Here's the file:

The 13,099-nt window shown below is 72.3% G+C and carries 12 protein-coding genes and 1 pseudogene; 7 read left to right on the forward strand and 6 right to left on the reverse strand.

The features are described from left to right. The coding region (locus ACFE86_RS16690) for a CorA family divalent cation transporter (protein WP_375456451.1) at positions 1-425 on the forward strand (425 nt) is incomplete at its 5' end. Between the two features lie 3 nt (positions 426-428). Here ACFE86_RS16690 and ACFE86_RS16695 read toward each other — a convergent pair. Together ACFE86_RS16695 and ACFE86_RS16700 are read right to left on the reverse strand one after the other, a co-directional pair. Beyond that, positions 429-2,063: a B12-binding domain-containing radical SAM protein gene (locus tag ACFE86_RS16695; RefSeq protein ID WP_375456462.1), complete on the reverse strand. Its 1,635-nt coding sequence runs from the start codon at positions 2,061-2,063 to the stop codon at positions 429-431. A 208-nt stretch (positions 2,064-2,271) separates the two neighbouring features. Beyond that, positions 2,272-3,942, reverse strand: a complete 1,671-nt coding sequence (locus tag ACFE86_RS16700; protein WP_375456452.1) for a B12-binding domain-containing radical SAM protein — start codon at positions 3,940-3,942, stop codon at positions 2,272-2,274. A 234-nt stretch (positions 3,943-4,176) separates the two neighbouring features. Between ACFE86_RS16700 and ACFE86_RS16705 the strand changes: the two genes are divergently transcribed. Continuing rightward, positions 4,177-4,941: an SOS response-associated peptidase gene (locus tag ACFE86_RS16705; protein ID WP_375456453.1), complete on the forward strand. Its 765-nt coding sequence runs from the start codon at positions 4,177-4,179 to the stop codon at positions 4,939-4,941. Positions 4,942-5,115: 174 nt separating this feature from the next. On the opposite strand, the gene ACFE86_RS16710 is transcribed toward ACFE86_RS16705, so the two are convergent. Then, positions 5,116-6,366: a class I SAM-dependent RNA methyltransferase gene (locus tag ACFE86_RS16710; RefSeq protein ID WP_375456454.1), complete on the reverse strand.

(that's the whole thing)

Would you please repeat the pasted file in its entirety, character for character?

The 13,099-nt window shown below is 72.3% G+C and carries 12 protein-coding genes and 1 pseudogene; 7 read left to right on the forward strand and 6 right to left on the reverse strand.

The features are described from left to right. The coding region (locus ACFE86_RS16690) for a CorA family divalent cation transporter (protein WP_375456451.1) at positions 1-425 on the forward strand (425 nt) is incomplete at its 5' end. Between the two features lie 3 nt (positions 426-428). Here ACFE86_RS16690 and ACFE86_RS16695 read toward each other — a convergent pair. Together ACFE86_RS16695 and ACFE86_RS16700 are read right to left on the reverse strand one after the other, a co-directional pair. Beyond that, positions 429-2,063: a B12-binding domain-containing radical SAM protein gene (locus tag ACFE86_RS16695; RefSeq protein ID WP_375456462.1), complete on the reverse strand. Its 1,635-nt coding sequence runs from the start codon at positions 2,061-2,063 to the stop codon at positions 429-431. A 208-nt stretch (positions 2,064-2,271) separates the two neighbouring features. Beyond that, positions 2,272-3,942, reverse strand: a complete 1,671-nt coding sequence (locus tag ACFE86_RS16700; protein WP_375456452.1) for a B12-binding domain-containing radical SAM protein — start codon at positions 3,940-3,942, stop codon at positions 2,272-2,274. A 234-nt stretch (positions 3,943-4,176) separates the two neighbouring features. Between ACFE86_RS16700 and ACFE86_RS16705 the strand changes: the two genes are divergently transcribed. Continuing rightward, positions 4,177-4,941: an SOS response-associated peptidase gene (locus tag ACFE86_RS16705; protein ID WP_375456453.1), complete on the forward strand. Its 765-nt coding sequence runs from the start codon at positions 4,177-4,179 to the stop codon at positions 4,939-4,941. Positions 4,942-5,115: 174 nt separating this feature from the next. On the opposite strand, the gene ACFE86_RS16710 is transcribed toward ACFE86_RS16705, so the two are convergent. Then, positions 5,116-6,366: a class I SAM-dependent RNA methyltransferase gene (locus tag ACFE86_RS16710; RefSeq protein ID WP_375456454.1), complete on the reverse strand.